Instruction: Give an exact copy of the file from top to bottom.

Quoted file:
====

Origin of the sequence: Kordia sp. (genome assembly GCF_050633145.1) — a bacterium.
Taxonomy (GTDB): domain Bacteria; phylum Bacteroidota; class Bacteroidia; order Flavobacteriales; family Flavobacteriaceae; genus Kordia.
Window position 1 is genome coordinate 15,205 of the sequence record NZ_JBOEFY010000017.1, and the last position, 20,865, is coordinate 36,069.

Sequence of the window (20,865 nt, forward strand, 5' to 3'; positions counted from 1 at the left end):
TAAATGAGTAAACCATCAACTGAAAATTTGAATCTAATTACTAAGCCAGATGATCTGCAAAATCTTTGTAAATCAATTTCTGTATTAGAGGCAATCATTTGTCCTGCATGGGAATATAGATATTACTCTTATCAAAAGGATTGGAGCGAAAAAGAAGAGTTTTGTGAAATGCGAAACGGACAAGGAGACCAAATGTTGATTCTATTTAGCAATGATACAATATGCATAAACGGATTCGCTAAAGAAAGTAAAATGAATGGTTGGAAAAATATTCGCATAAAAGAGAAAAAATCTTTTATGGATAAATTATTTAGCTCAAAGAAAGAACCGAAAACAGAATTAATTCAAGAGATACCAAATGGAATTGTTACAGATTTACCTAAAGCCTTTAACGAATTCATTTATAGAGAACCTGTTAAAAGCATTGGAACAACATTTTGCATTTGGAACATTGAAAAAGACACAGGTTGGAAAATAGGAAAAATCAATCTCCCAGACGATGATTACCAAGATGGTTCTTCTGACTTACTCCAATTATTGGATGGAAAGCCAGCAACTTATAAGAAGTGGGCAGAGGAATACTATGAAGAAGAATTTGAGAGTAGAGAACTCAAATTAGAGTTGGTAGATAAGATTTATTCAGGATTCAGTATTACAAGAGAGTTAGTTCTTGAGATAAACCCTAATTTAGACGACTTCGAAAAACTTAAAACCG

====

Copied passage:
Origin of the sequence: Kordia sp. (genome assembly GCF_050633145.1) — a bacterium.
Taxonomy (GTDB): domain Bacteria; phylum Bacteroidota; class Bacteroidia; order Flavobacteriales; family Flavobacteriaceae; genus Kordia.
Window position 1 is genome coordinate 15,205 of the sequence record NZ_JBOEFY010000017.1, and the last position, 20,865, is coordinate 36,069.

Sequence of the window (20,865 nt, forward strand, 5' to 3'; positions counted from 1 at the left end):
TAAATGAGTAAACCATCAACTGAAAATTTGAATCTAATTACTAAGCCAGATGATCTGCAAAATCTTTGTAAATCAATTTCTGTATTAGAGGCAATCATTTGTCCTGCATGGGAATATAGATATTACTCTTATCAAAAGGATTGGAGCGAAAAAGAAGAGTTTTGTGAAATGCGAAACGGACAAGGAGACCAAATGTTGATTCTATTTAGCAATGATACAATATGCATAAACGGATTCGCTAAAGAAAGTAAAATGAATGGTTGGAAAAATATTCGCATAAAAGAGAAAAAATCTTTTATGGATAAATTATTTAGCTCAAAGAAAGAACCGAAAACAGAATTAATTCAAGAGATACCAAATGGAATTGTTACAGATTTACCTAAAGCCTTTAACGAATTCATTTATAGAGAACCTGTTAAAAGCATTGGAACAACATTTTGCATTTGGAACATTGAAAAAGACACAGGTTGGAAAATAGGAAAAATCAATCTCCCAGACGATGATTACCAAGATGGTTCTTCTGACTTACTCCAATTATTGGATGGAAAGCCAGCAACTTATAAGAAGTGGGCAGAGGAATACTATGAAGAAGAATTTGAGAGTAGAGAACTCAAATTAGAGTTGGTAGATAAGATTTATTCAGGATTCAGTATTACAAGAGAGTTAGTTCTTGAGATAAACCCTAATTTAGACGACTTCGAAAAACTTAAAACCG